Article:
When it is required to print all the permutations of a string in the lexicographic order without using recursion, a method is defined, that takes the string as the parameter. It uses a simple ‘for’ loop to iterate over the string elements and uses ‘while’ condition to check for certain constraints.
Below is the demonstration of the same −
from math import factorial def lex_permutation(my_string): for i in range(factorial(len(my_string))): print(''.join(my_string)) i = len(my_string) - 1 while i > 0 and my_string[i-1] > my_string[i]: i -= 1 my_string[i:] = reversed(my_string[i:]) if i > 0: q = i while my_string[i-1] > my_string[q]: q += 1 temp_variable = my_string[i-1] my_string[i-1]= my_string[q] my_string[q]= temp_variable my_string = 'bhd' print("The string is ") print(my_string) my_string = list(my_string) print("The string is being sorted") my_string.sort() lex_permutation(my_string)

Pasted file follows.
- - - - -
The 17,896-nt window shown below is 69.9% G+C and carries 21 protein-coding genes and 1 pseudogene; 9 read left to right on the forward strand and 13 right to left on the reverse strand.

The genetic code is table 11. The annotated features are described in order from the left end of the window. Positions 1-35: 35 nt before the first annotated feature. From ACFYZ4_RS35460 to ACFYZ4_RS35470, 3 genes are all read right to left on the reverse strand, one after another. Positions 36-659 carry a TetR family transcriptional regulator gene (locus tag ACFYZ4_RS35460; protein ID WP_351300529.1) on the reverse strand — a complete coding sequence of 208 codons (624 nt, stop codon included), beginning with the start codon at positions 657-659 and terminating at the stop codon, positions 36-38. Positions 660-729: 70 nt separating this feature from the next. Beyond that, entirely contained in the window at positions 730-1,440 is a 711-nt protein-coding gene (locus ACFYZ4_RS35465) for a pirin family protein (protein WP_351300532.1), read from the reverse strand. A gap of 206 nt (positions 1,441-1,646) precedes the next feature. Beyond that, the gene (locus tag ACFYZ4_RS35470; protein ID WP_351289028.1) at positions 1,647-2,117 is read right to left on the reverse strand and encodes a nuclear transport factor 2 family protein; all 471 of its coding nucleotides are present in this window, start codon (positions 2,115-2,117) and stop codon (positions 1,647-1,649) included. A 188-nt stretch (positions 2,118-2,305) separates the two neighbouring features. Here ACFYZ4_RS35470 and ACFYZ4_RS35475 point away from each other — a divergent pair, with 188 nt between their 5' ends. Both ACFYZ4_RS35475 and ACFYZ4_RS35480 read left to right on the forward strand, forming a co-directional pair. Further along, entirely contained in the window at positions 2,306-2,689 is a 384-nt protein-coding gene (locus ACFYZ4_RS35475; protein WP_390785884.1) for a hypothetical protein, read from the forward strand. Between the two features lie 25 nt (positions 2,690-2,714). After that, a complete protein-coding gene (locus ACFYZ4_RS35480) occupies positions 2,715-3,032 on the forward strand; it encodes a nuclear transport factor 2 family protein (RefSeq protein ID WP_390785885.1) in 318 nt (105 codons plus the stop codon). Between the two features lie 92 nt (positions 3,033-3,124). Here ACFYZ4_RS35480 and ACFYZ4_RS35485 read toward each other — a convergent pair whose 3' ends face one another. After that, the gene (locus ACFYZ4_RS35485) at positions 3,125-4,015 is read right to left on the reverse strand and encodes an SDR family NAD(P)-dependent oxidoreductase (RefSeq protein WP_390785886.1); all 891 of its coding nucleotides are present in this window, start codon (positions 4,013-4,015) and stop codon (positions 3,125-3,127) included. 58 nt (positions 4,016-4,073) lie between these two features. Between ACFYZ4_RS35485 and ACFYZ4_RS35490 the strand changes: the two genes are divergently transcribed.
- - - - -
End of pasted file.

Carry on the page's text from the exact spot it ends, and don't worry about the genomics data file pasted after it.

The string is bhd The string is being sorted bdh bhd dbh dhb hbd hdb
The required packages are imported.
A method named ‘lex_permutation’ is defined that takes the string as a parameter.
It uses the factorial method and iterates through the factorial of the string.
The reversed string and the original string are compared.
A simple swapping is done.
Outside the method, the string is defined, and is displayed on the console.
It is then sorted.
The method is called by passing this string.
The output is displayed on the console.